When the new 11 Times Square skyscraper opens next month with a bunch of lawyers stored behind its glass display case, it will mark a milestone for 42nd Street: The end of the 30-year redevelopment saga that ousted the porn shops and prostitutes in favor of T-shirt vendors and tourists. The 40-story tower is on the last development site targeted for the Great Times Square Cleanup all those years ago, and the NYT's Charles Bagli recounts the tale of the dramatic transformation from the fascinating real estate, urban planning and political angles. Though many people hate the Disneyfied Times Square of today, if not for the stock market crash of 1987, it could have been worse. Really.
The original plan to bury Times Square's seedy past with huge skyscrapers blocked off from the street was revised when the market tanked and Times Square investors like Prudential threatened to pull out if forced to build in a bad economy. Sure, huge new skyscrapers were built anyway, but the delay cooled development pressures and allowed creative minds like architect Robert A.M. Stern to devise a new plan "that reconnected with the 'razzmatazz' of Times Square’s past by emphasizing entertainment, big garish signs, an eclectic mix of tenants and glassier, flashier office towers, with lobbies that seemed to flow onto the sidewalk rather than wall it off." So we have Robert A.M. Stern to thank for 15 Central Park West and Madame Tussauds? There's nothing that man can't do!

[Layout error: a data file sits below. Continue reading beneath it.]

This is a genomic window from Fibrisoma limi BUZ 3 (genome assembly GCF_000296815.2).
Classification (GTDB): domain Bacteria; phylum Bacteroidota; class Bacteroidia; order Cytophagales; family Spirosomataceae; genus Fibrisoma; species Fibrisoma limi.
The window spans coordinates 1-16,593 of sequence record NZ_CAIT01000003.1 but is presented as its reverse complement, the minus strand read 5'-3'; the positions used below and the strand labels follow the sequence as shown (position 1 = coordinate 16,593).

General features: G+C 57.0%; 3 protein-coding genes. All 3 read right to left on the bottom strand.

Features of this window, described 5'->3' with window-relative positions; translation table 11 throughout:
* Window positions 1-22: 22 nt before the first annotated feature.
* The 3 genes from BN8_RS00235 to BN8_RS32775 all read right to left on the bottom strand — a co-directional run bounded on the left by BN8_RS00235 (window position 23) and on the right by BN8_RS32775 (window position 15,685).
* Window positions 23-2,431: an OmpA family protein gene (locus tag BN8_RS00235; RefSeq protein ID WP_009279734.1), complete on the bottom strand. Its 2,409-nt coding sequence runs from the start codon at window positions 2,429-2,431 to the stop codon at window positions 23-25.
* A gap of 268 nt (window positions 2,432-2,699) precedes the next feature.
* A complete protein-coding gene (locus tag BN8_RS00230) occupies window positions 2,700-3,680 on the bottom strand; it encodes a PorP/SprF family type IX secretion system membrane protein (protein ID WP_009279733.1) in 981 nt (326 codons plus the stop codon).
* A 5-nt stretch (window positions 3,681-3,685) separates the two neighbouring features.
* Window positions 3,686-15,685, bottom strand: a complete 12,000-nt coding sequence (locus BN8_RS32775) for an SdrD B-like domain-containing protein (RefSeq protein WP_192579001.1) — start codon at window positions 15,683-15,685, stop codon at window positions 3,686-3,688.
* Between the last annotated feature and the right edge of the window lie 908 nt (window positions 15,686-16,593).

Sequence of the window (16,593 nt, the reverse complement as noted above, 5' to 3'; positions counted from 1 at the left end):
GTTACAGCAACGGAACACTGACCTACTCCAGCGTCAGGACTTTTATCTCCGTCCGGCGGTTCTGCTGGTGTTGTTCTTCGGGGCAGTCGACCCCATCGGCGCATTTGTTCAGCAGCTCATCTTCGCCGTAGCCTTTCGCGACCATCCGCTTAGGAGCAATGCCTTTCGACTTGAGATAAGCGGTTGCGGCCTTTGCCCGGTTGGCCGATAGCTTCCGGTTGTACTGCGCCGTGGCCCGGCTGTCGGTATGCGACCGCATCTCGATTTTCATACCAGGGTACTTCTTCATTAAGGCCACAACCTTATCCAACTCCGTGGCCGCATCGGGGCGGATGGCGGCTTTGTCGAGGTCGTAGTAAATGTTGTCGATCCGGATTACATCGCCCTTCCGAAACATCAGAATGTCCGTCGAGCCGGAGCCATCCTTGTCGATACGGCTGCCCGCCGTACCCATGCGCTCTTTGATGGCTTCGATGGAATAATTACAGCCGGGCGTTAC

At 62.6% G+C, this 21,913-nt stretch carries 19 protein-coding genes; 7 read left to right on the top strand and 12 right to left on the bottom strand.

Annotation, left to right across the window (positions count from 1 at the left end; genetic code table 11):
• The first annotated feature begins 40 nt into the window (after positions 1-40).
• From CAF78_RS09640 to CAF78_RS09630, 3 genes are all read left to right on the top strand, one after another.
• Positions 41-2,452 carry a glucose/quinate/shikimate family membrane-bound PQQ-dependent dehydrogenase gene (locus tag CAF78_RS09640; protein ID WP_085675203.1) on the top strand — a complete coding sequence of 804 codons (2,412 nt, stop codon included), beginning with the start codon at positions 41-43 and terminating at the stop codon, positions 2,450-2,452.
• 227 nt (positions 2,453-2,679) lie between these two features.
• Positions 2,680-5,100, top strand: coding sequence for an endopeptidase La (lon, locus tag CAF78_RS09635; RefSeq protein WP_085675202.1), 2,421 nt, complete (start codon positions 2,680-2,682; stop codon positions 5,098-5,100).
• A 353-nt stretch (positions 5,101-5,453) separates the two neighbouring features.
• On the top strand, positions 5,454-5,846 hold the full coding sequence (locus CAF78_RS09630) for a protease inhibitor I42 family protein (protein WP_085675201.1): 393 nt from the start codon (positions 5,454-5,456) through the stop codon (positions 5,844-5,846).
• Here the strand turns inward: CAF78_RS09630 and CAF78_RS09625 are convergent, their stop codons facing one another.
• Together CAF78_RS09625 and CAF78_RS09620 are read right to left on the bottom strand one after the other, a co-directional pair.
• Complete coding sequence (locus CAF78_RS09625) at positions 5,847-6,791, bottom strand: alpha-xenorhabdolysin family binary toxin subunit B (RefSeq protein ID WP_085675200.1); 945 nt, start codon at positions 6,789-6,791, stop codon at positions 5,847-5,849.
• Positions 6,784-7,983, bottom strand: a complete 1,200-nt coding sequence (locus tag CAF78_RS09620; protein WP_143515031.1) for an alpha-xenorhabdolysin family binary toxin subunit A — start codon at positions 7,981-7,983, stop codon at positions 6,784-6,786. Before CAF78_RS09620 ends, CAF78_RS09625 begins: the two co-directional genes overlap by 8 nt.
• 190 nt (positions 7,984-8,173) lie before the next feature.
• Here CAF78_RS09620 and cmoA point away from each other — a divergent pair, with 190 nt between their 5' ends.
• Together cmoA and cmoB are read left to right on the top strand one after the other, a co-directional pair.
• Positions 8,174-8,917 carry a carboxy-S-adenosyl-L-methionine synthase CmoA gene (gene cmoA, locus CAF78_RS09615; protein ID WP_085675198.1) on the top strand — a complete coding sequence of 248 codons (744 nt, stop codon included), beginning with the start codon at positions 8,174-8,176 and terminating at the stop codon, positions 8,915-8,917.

The exceptionally cool part of the Times' story is the interactive Rebirth of 42nd Street feature, a before-and-after look at The Deuce that points out what's new, what's old, and what's hidden behind giant banners for Spider-man musicals. So, now that that's over, how was it for you?
· After 30 Years, Times Square Rebirth Is Complete [NYT]